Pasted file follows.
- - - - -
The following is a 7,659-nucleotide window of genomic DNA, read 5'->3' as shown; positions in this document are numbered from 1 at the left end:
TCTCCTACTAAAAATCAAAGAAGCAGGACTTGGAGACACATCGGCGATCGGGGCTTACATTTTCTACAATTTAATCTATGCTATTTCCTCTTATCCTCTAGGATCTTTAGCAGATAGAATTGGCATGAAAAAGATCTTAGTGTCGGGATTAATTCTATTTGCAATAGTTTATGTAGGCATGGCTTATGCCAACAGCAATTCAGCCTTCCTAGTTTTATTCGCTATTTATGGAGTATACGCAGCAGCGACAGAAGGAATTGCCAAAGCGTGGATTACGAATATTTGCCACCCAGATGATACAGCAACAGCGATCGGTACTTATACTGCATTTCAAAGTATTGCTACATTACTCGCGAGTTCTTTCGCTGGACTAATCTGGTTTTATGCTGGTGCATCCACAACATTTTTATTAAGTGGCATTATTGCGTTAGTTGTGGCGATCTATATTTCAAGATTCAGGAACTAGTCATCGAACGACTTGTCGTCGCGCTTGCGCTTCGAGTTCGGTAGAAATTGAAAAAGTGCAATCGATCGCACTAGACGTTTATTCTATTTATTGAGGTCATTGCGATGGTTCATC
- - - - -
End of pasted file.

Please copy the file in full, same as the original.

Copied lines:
The following is a 7,659-nucleotide window of genomic DNA, read 5'->3' as shown; positions in this document are numbered from 1 at the left end:
TCTCCTACTAAAAATCAAAGAAGCAGGACTTGGAGACACATCGGCGATCGGGGCTTACATTTTCTACAATTTAATCTATGCTATTTCCTCTTATCCTCTAGGATCTTTAGCAGATAGAATTGGCATGAAAAAGATCTTAGTGTCGGGATTAATTCTATTTGCAATAGTTTATGTAGGCATGGCTTATGCCAACAGCAATTCAGCCTTCCTAGTTTTATTCGCTATTTATGGAGTATACGCAGCAGCGACAGAAGGAATTGCCAAAGCGTGGATTACGAATATTTGCCACCCAGATGATACAGCAACAGCGATCGGTACTTATACTGCATTTCAAAGTATTGCTACATTACTCGCGAGTTCTTTCGCTGGACTAATCTGGTTTTATGCTGGTGCATCCACAACATTTTTATTAAGTGGCATTATTGCGTTAGTTGTGGCGATCTATATTTCAAGATTCAGGAACTAGTCATCGAACGACTTGTCGTCGCGCTTGCGCTTCGAGTTCGGTAGAAATTGAAAAAGTGCAATCGATCGCACTAGACGTTTATTCTATTTATTGAGGTCATTGCGATGGTTCATC